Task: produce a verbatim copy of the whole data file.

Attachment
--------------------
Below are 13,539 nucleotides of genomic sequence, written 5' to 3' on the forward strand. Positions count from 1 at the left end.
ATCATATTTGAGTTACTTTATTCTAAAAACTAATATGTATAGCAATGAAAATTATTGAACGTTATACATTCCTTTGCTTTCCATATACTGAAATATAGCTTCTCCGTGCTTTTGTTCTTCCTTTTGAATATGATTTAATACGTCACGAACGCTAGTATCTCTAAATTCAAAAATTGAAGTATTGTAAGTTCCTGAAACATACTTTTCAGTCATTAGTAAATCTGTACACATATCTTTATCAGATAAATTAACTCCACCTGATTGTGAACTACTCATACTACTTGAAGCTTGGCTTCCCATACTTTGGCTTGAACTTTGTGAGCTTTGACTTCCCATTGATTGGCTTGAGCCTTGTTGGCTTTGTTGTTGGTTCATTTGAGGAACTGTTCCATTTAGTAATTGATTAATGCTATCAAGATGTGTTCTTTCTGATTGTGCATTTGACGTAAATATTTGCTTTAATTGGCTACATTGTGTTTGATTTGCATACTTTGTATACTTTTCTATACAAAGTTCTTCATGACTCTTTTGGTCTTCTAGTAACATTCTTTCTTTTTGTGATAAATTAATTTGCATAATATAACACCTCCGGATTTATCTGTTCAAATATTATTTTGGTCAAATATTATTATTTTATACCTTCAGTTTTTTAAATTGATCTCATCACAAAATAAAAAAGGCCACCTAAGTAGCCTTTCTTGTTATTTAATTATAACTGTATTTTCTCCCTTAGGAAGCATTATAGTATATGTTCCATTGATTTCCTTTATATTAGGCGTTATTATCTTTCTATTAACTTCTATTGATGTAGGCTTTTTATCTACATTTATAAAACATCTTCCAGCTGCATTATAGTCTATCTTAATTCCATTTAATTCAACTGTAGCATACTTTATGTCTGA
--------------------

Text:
Below are 13,539 nucleotides of genomic sequence, written 5' to 3' on the forward strand. Positions count from 1 at the left end.
ATCATATTTGAGTTACTTTATTCTAAAAACTAATATGTATAGCAATGAAAATTATTGAACGTTATACATTCCTTTGCTTTCCATATACTGAAATATAGCTTCTCCGTGCTTTTGTTCTTCCTTTTGAATATGATTTAATACGTCACGAACGCTAGTATCTCTAAATTCAAAAATTGAAGTATTGTAAGTTCCTGAAACATACTTTTCAGTCATTAGTAAATCTGTACACATATCTTTATCAGATAAATTAACTCCACCTGATTGTGAACTACTCATACTACTTGAAGCTTGGCTTCCCATACTTTGGCTTGAACTTTGTGAGCTTTGACTTCCCATTGATTGGCTTGAGCCTTGTTGGCTTTGTTGTTGGTTCATTTGAGGAACTGTTCCATTTAGTAATTGATTAATGCTATCAAGATGTGTTCTTTCTGATTGTGCATTTGACGTAAATATTTGCTTTAATTGGCTACATTGTGTTTGATTTGCATACTTTGTATACTTTTCTATACAAAGTTCTTCATGACTCTTTTGGTCTTCTAGTAACATTCTTTCTTTTTGTGATAAATTAATTTGCATAATATAACACCTCCGGATTTATCTGTTCAAATATTATTTTGGTCAAATATTATTATTTTATACCTTCAGTTTTTTAAATTGATCTCATCACAAAATAAAAAAGGCCACCTAAGTAGCCTTTCTTGTTATTTAATTATAACTGTATTTTCTCCCTTAGGAAGCATTATAGTATATGTTCCATTGATTTCCTTTATATTAGGCGTTATTATCTTTCTATTAACTTCTATTGATGTAGGCTTTTTATCTACATTTATAAAACATCTTCCAGCTGCATTATAGTCTATCTTAATTCCATTTAATTCAACTGTAGCATACTTTATGTCTGA